Persimmon vs Titanium

By Frank ThomasMarch 26, 2008, 4:00 pm
Editor's Note: This is the latest in a weekly Q&A feature from GOLF CHANNEL's Chief Technical Advisor Frank Thomas. To submit a question for possible use in this column, email letsbefrank@franklygolf.com
 

QUESTION OF THE WEEK: Every week we will select the best question and Frank will send one lucky golfer a personally signed copy of 'Just Hit It'. Last week's lucky winner was Paul with his question about golf balls.
 
To reserve your own copy of 'Just Hit It', please Click Here We are now shipping! The first 25 copies ordered this week will received a signed copy, direct from Frank.
 
Please also note new international shipping options for those outside the US. Thanks to all who have ordered over the last few weeks!
 
Persimmon vs Titanium
 
Frank,

I truly enjoyed the honesty you imparted in your book, it was refreshing to read straight forward comments such as the 'the barn door being open a little'.
 
I was wondering that in all your years of testing equipment was there ever a test of actual performance between titanium and persimmon? As a student of physics, I always wondered if loft, shaft flex, face angle and mass were constant, how much could the actual material of construction matter?
 
Thanks,
 
Ric

 
Ric,
 
Thank you for your kind comments about the new book, Just Hit It. I am really pleased you enjoyed it. I hope it will help you and others the next time you are ready to select new equipment but more important, to help us make the game more enjoyable by encouraging change to help save our game.
 
Your question about persimmon vs. titanium is interesting and requires a little discussion. Even though the weight, head speed, loft, and shaft flex were identical in both cases the results of collision will be different.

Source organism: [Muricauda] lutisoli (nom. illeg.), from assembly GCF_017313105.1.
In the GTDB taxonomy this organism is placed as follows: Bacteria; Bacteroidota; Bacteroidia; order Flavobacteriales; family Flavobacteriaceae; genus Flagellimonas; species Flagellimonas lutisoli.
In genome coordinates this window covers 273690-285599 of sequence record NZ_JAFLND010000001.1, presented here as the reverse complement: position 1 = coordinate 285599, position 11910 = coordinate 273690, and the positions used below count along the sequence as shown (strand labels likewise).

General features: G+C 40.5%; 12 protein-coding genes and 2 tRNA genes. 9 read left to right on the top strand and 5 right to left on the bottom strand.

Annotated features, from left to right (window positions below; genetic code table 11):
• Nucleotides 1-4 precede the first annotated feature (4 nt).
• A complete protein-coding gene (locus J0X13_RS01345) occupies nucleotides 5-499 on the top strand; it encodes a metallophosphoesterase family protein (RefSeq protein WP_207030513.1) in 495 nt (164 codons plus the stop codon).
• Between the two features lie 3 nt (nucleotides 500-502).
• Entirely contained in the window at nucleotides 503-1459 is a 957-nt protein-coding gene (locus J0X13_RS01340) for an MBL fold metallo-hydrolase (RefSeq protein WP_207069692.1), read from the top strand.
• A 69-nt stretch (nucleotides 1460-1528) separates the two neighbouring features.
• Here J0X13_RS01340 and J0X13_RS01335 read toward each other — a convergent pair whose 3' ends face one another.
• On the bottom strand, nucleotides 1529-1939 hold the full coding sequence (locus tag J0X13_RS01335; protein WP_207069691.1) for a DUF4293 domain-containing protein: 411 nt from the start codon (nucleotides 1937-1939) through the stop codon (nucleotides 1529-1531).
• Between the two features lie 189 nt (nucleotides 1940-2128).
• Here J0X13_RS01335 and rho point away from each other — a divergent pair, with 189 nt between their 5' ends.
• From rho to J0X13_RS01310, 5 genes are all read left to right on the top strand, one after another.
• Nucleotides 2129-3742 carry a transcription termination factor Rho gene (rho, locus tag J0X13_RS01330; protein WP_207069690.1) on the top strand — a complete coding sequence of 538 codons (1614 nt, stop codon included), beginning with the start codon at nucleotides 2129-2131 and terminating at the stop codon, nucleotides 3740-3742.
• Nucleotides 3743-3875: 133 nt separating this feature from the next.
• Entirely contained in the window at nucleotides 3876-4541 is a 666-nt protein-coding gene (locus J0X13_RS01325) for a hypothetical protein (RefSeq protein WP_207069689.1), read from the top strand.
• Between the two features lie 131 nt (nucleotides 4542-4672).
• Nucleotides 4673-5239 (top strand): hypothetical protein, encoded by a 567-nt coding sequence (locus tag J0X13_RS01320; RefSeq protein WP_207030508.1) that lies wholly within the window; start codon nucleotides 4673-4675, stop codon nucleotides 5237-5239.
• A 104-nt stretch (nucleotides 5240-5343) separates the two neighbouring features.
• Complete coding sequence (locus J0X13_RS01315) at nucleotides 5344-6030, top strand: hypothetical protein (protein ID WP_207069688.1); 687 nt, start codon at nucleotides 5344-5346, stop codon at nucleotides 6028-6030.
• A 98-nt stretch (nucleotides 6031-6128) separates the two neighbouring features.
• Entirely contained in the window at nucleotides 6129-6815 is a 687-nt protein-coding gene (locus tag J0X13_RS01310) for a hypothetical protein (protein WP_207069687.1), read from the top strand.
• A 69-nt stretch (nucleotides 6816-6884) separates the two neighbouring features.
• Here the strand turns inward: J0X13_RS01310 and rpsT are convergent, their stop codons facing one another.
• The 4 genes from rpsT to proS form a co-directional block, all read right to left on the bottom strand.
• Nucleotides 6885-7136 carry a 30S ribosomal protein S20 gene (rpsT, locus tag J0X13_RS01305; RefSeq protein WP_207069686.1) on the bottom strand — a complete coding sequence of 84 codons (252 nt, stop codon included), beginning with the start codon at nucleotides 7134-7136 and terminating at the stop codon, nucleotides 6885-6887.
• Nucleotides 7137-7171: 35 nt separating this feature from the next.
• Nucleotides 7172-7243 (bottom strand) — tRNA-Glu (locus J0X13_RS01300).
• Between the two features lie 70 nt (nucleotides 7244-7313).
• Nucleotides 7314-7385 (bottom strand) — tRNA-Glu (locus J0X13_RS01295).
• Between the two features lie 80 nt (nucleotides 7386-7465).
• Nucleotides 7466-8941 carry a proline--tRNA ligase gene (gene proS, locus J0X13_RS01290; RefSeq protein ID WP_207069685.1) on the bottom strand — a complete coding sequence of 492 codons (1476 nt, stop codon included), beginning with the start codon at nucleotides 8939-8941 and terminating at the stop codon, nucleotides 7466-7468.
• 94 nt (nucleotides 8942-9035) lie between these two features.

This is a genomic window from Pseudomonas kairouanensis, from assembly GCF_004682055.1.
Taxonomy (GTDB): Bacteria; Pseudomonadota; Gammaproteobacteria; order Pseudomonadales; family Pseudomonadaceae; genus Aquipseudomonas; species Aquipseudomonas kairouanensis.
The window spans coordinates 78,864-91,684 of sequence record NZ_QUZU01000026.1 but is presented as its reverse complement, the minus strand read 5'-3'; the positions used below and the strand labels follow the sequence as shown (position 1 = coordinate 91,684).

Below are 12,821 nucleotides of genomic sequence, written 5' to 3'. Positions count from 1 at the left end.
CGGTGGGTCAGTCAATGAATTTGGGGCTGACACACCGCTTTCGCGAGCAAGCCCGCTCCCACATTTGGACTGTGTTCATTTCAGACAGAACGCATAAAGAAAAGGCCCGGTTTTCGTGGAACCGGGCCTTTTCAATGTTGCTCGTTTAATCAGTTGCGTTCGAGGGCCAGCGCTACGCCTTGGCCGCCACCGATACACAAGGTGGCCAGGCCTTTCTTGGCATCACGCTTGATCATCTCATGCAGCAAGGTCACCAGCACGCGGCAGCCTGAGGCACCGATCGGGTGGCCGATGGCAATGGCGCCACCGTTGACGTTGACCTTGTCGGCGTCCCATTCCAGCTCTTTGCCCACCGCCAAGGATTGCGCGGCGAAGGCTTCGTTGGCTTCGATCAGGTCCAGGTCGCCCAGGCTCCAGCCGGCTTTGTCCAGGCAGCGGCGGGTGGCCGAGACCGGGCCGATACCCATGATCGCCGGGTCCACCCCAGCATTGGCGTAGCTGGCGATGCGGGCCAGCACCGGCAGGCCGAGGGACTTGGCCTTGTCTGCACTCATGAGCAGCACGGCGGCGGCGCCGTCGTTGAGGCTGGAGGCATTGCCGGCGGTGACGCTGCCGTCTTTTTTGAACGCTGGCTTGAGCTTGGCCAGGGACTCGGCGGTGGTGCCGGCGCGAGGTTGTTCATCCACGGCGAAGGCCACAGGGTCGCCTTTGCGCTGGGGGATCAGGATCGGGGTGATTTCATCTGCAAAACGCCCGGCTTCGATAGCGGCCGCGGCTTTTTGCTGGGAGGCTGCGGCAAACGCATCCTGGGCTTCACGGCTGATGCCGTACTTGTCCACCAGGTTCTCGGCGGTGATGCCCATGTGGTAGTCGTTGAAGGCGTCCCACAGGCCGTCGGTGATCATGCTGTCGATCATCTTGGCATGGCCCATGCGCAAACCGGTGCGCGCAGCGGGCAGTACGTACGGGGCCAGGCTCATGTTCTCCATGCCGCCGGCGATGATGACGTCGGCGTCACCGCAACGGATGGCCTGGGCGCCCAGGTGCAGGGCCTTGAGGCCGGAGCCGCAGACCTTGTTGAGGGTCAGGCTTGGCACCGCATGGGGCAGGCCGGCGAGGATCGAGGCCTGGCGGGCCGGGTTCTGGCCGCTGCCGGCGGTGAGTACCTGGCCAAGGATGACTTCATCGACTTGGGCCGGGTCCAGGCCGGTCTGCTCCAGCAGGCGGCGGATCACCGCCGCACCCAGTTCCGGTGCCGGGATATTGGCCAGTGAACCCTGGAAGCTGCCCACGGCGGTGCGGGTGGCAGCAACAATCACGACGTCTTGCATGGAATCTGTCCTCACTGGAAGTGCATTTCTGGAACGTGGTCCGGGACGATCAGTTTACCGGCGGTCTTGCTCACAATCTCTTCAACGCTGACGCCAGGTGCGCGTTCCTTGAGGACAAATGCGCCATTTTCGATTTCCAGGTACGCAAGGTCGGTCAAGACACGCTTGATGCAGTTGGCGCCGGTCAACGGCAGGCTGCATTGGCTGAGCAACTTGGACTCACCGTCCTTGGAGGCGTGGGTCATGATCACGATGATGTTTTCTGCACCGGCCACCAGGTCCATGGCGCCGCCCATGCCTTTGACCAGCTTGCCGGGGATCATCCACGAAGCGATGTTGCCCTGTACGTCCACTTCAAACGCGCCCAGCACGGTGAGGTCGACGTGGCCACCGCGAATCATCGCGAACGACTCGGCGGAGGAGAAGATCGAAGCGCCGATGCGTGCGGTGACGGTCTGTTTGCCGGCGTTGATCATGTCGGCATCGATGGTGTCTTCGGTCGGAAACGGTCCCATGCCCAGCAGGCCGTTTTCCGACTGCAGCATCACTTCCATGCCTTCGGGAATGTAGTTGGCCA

The reason for this is that todays titanium driver has a higher Coefficient of Restitution (COR) than a persimmon driver and the face acts like a trampoline which gives it a spring-like effect. The face of a persimmon driver does deform a little at impact but not very much and the resulting ball velocity off persimmon is dependent on the resilience of the ball ' head mass and head speed being the same ' and not the spring in the face. See http://www.franklygolf.com/tgc/spring2.html Understanding COR
 
The ball will stay in contact with titanium driver face for longer ' by approximately 0.000035 of a second ' than it will with a persimmon driver face and will be launched, not only faster because of the spring like effect ' high COR ' but a little lower and with less spin.
 

These differences, of lower spin and increased ball speed will, by themselves, result in at least 10 -11 yards increase in distance. Because of these differences one can use a higher lofted titanium driver and launch the ball higher with less spin than its persimmon counterpart giving one another 5-8 yards.
 
Add to this, a ball which spins less off the driver, than it did in the persimmon days, with a little higher speed, one can add another 8 -10 yards. This assumes you have been able to reach or closely approach the optimum launch conditions by proper fitting for your particular ball speed. This is exactly what the increase in average distance has been on the PGA Tour since the introduction of titanium and has nothing to do with improved skill or head speed of the golfers on tour.
 
So, there are a number of things at play when you switch from persimmon to titanium, and we have not even discussed the forgiveness factor (MOI) when you miss the sweet spot.
 
The sad thing for those of us who believe that technology will continue to advance ' as measured by increased distance ' is that we are going to be disappointed. We have reached the limits in distance improvement, despite what the advertising implies, as long as you hit the sweet spot of your driver and launch the ball optimally.